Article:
Figure 2 presents these data, clearly revealing the increasing degree of variation as a function of the level of discretion in the surgical procedures in question.
For example, hip fracture repair rates per 1000 Medicare beneficiaries is relatively similar across the 306 HRRs. On the other hand, back surgery is extremely variable, with some areas manifesting rates that are almost 8 times as great as areas with the lowest rates (Weinstein, Lurie et al., 2006). Earlier studies clearly documented the relationship between the number of medical specialists (or orthopedic surgeons) and the average level of Medicare health care spending per capita in an area, adding further weight to the argument that supply stimulates demand for care (Welch, Miller et al., 1993; Fisher and Welch, 1999).
The creation of variables that characterize the style of medical treatment in one part of the country or another has worked to define an entire field of research and to continuously push the boundaries of epidemiological, health services, and social science research.
In particular, the DAP website is a great source of data for researchers interested in understanding the intra and inter-regional differences in various health care consumption measures that might shed light on a whole new phenomenon (Wennberg, Fisher et al., 2005; Adamson, 2008). The possibilities, particularly once the data are linked to other geographically rooted data, are limitless. Here are some examples of research data structures that DAP created:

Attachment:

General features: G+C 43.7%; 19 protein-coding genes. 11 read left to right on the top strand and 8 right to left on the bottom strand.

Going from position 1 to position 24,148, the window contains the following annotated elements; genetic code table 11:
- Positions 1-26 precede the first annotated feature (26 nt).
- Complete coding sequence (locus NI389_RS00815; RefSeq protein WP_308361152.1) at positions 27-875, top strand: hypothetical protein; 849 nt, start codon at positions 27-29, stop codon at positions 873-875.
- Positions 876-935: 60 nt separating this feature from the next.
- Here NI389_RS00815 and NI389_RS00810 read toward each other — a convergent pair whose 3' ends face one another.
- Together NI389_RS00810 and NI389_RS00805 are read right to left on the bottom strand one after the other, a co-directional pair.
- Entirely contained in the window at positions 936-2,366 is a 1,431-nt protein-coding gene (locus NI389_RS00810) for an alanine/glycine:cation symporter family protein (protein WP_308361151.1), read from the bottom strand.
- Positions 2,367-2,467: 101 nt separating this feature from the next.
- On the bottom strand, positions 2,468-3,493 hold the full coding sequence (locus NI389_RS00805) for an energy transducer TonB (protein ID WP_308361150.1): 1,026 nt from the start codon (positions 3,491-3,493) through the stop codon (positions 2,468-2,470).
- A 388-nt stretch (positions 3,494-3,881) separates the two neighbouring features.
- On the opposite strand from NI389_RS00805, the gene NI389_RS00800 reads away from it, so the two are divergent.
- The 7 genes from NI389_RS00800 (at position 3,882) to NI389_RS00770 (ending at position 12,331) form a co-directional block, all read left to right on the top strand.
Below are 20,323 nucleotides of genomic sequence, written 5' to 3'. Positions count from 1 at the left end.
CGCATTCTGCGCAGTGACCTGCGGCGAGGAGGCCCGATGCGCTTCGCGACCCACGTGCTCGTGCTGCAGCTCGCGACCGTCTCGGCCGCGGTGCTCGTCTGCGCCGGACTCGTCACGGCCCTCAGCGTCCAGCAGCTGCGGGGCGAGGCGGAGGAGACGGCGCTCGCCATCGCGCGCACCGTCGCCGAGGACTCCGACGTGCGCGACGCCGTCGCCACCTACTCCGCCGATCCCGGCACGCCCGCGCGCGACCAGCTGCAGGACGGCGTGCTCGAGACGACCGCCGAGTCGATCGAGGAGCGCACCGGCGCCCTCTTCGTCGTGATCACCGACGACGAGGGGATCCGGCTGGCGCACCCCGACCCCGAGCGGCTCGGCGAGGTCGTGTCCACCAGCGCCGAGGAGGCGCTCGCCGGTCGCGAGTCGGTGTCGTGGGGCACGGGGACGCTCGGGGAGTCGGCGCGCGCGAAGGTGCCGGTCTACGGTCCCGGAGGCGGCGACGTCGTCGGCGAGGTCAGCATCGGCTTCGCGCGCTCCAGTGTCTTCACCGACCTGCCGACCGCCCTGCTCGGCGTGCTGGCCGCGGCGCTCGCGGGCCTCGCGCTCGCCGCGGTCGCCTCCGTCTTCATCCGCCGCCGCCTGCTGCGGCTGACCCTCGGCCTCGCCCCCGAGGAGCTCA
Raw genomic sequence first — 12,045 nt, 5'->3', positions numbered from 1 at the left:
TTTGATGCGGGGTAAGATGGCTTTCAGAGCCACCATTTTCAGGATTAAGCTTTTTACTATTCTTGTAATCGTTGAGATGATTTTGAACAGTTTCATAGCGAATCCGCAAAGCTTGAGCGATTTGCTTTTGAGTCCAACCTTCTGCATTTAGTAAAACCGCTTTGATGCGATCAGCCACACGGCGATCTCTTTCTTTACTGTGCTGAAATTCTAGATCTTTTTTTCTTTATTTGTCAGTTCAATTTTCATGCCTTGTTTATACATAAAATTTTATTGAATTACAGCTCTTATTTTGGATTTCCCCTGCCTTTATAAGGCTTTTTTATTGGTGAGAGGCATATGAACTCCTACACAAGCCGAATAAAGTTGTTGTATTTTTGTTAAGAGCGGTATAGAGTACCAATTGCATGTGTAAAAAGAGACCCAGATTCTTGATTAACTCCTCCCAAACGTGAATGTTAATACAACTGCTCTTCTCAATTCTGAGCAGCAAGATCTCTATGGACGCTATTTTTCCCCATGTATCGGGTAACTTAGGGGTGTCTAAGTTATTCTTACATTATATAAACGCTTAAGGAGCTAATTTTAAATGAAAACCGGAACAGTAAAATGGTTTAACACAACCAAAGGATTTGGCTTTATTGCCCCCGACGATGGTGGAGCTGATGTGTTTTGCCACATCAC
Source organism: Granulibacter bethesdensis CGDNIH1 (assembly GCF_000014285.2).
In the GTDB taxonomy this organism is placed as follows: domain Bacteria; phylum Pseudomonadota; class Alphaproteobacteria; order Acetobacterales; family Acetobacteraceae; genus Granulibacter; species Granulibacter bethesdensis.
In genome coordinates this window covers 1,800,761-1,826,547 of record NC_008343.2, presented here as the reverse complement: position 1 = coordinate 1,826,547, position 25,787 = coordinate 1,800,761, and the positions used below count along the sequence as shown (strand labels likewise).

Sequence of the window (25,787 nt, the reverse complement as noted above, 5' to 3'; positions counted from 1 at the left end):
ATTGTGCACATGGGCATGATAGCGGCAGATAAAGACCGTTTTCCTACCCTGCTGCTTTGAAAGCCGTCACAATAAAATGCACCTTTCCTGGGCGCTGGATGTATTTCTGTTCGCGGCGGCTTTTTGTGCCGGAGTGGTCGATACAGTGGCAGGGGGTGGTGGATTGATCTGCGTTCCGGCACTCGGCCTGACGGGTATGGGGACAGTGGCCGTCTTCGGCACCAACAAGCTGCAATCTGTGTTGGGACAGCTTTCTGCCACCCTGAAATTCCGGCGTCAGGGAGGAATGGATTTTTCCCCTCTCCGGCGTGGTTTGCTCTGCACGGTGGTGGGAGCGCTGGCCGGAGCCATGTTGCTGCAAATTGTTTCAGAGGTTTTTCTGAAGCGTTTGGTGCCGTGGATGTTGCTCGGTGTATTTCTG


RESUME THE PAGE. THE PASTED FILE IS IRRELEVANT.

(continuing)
- Hospital Referral Regions (HRRs). One of the first major methodological advances made by the group, these determined the boundaries of a region based upon the proportion of Medicare beneficiaries who received cardio-vascular surgeries, then drew them to maximize that proportion across all regions of the country, all of which was done with Medicare hospital claims data, aggregated to region based upon the zip code of the beneficiary (McPherson, Wennberg et al., 1982).
- Hospital Service Areas (HSAs). Using the same approach to conducting a “patient origin” study, these are considerably smaller than tertiary referral regions (HRRs) (Fisher, Welch et al., 1992). HSAs are smaller groups of hospitals which have the advantage of being a more coherent market for general hospital care but result in considerably more overlap among patients and physicians.
- Primary care service areas. DAP researchers constructed even smaller units of measure by undertaking another patient origin study that assigned zip code clusters to those beneficiaries who received a preponderance of primary care (based upon claims data containing information on type and location of service) from physicians located in those areas (Goodman, Mick et al., 2003). In all these market definitions, the patient origin studies revealed that between 65% and 85% of the relevant type of service was provided by physicians or hospitals located in the area.